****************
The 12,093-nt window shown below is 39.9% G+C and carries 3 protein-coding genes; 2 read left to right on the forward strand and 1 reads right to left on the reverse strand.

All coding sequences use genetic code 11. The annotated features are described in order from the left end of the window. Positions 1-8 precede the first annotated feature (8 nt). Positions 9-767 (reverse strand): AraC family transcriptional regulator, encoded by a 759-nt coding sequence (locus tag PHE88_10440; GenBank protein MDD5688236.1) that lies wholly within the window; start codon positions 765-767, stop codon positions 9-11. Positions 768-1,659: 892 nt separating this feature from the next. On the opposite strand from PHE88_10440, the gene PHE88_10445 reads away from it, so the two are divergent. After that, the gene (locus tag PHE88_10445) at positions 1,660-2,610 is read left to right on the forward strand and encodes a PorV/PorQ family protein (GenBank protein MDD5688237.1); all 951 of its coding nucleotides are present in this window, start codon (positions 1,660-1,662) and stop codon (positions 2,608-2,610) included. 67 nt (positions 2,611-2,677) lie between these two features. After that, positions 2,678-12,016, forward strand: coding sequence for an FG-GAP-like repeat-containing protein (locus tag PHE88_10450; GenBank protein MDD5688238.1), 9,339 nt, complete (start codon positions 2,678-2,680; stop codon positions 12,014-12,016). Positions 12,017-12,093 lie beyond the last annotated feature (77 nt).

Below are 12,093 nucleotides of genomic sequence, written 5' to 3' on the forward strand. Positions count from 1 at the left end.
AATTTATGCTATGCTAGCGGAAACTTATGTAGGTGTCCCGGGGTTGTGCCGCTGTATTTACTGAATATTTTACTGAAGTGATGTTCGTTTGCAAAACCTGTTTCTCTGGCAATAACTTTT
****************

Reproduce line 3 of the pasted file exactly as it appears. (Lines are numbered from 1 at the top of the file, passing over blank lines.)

Below are 12,093 nucleotides of genomic sequence, written 5' to 3' on the forward strand. Positions count from 1 at the left end.